In FIG. 7, the guide wire body 120 is straightened, and the guide wire body proximal end 122 is inserted into the through-lumen of the elongated neurostimulation lead 10. The elongated neurostimulation lead 10 is advanced over the over the guide wire body 120 as shown in FIG. 8 by grasping the guide wire body proximal end 122 upon advancement of the lead 10 over the guide wire body 120 to align the guide wire body 120 and elongated lead generally axially with the tissue penetrating probe 112 and in the direction D.
The elongated lead is then advanced over the tissue penetrating probe 112 as shown in FIG. 8 until the lead electrodes 18 are located at the percutaneously accessed site 30 as shown in FIG. 9. The lead electrodes 18 can be moved back and forth to locate at least one or a pair of the electrodes in optimal location with respect to the sacral nerve to effect the desired response to test stimulation selectively applied through the electrodes. Then, the combined percutaneous medical probe and guide wire 100 is withdrawn through the through-lumen of the lead body 12 as shown in FIG. 9. The lead body 12 is fixed in place to prevent movement of the electrodes in a manner described in commonly assigned U.S. Pat. No. 5,484,445, for example. The lead connector elements 20 can then be coupled to an implantable neurostimulator in a manner known in the art.
The percutaneous pathway effected by the relatively short stiff probe 112 can be expanded by use of a dilator 70 formed of the assembly of a dilator body 80 and a dilator sheath 90 as shown in FIGS. 10a-10 c. The dilator body 80 is preferably conductive, and the dilator sheath 90 is preferably non-conductive but may bear radiopaque and visually observable depth marks 96 along its length to facilitate radiographic imaging when it is extended into the paiient's body. The depth markings or marks 96 can be one centimeter or one-half centimeter bands or numerals or other indicia that indicate the depth of insertion to clinician from the exposed marking. The most distal mark is spaced from the distal tip of dilator sheath 90 to indicate a predetermined depth of the distal tip 84 of the dilator body 80 protruding distally during insertion as shown in FIG. 10c.
Thus, when assembled as shown in FIG. 10c, the dilator body distal end extends out of the dilator sheath distal end and is electrically exposed. Electrical stimulation of the sacral nerve to test placement can take place through the dilator body 80 while the dilator sheath 90 is in place
The dilator body 80 has a dilator body diameter, a dilator body length extending between a dilator body proximal end 82 and a dilator body distal end 84, and a dilator body lumen 86 extending from the dilator proximal end to the dilator distal end. The dilator sheath 90 has a dilator sheath diameter, a dilator sheath length extending between a dilator sheath proximal end 92 and a dilator sheath distal end 94. A dilator sheath lumen 98 extends from the dilator sheath proximal end to the dilator sheath distal end, the dilator sheath lumen having a dilator sheath lumen diameter sized in operative relation to the dilator body diameter to selectively receive the dilator body therein to assemble the dilator body and dilator sheath as the dilator as shown in FIG. 10c. The dilator sheath lumen 98 is also sized in operative relation to the diameter of the neurostimulation lead body 12 so that the neurostimulation lead 10 can be advanced through the dilator sheath lumen 98 when the dilator body 80 is removed.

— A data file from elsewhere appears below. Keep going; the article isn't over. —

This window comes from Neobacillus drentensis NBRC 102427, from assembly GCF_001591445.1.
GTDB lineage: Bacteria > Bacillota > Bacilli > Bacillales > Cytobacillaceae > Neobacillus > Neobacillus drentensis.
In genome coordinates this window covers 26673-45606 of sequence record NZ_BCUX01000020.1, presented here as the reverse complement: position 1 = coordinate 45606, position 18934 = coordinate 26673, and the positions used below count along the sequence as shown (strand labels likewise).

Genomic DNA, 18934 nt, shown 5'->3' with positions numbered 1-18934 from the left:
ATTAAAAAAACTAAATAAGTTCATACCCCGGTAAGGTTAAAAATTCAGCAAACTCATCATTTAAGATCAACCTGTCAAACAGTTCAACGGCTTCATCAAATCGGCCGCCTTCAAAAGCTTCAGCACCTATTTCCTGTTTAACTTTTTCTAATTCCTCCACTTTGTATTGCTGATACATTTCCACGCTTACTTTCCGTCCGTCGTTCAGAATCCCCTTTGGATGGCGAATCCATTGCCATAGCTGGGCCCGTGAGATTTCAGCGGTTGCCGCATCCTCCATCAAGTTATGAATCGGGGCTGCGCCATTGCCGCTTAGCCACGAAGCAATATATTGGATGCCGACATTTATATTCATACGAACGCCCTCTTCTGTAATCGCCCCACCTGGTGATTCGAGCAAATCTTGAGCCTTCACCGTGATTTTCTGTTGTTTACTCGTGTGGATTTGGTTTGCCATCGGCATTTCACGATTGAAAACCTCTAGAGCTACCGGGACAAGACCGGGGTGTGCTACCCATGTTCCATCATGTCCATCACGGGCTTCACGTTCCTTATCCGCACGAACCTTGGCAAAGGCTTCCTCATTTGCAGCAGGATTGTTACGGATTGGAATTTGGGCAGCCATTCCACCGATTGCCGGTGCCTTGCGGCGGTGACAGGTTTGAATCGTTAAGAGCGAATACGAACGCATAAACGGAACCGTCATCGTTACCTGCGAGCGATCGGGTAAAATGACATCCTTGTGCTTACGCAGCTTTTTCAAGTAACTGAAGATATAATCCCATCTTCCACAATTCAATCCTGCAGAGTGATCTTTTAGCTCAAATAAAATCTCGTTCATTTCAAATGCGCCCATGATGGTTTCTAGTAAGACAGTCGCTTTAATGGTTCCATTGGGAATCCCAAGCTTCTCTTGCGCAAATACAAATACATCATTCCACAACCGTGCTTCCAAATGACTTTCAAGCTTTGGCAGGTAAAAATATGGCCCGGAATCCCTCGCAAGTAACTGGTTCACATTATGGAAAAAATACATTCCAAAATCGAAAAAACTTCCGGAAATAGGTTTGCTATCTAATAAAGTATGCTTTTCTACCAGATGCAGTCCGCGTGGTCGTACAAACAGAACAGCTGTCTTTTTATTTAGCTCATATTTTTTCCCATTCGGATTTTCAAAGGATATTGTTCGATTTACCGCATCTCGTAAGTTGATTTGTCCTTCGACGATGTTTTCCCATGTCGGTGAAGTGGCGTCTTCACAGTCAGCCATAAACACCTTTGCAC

In this case, the dilator 70 is substituted for the lead 10 shown in FIG. 7, and the proximal end 122 of the combined percutaneous medical probe and guide wire 100 is inserted through the dilator body lumen 86. The dilator 70 is advanced over the combined percutaneous medical probe and guide wire 100 as shown in FIGS. 8 and 9 to dilate the percutaneous path. Then, either the entire dilator 70 or just the dilator body 80 can be withdrawn to enable the advancement of the lead 10 over the combined percutaneous medical probe and guide wire 100. Or, the dilator body 80 and the combined percutaneous medical probe and guide wire 100 can be withdrawn, and a neurostimulation lead that does not have a through-lumen can be advanced through the dilator sheath lumen 98.
Thus, it will be seen that the combined percutaneous medical probe and guide wire 100 can be used in a variety of other ways that will be apparent to those of skill in the art to facilitate advancement of implantable leads, catheters, dilators, introducers, cannula and tubes to various percutaneously accessed sites and in certain cases, from the percutaneously accessed site to a more remote site through an access pathway.
All patents and other publications referenced herein are incorporated herein by reference.
The true spirit and scope of the inventions of this specification are best defined by the appended claims, to be interpreted in light of the foregoing specification. Other apparatus that incorporate modifications or changes to that which has been described herein are equally included within the scope of the following claims and equivalents thereof. Therefore, to particularly point out and distinctly claim the subject matter regarded as the invention, the following claims conclude this specification.
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|Classification aux États-Unis||607/117, 606/129, 600/585|
|Classification internationale||A61B17/28, A61M25/00, A61B17/22, A61B17/34, A61M25/06, A61N1/05|
|Classification coopérative||A61B17/3417, A61B2017/22038, A61N1/0551, A61B2017/2905, A61N1/05, A61M25/09, A61M2025/0007, A61B17/3401, A61M25/0606, A61M2025/09066|
|Classification européenne||A61N1/05L, A61M25/06C, A61N1/05, A61B17/34G, A61B17/34B, A61M25/09|
|26 avr. 2001||AS||Assignment|
|22 juin 2006||FPAY||Fee payment|
Year of fee payment: 4
|22 juin 2010||FPAY||Fee payment|
Year of fee payment: 8
|5 sept. 2014||REMI||Maintenance fee reminder mailed|
|28 janv. 2015||LAPS||Lapse for failure to pay maintenance fees|
|17 mars 2015||FP||Expired due to failure to pay maintenance fee|
Effective date: 20150128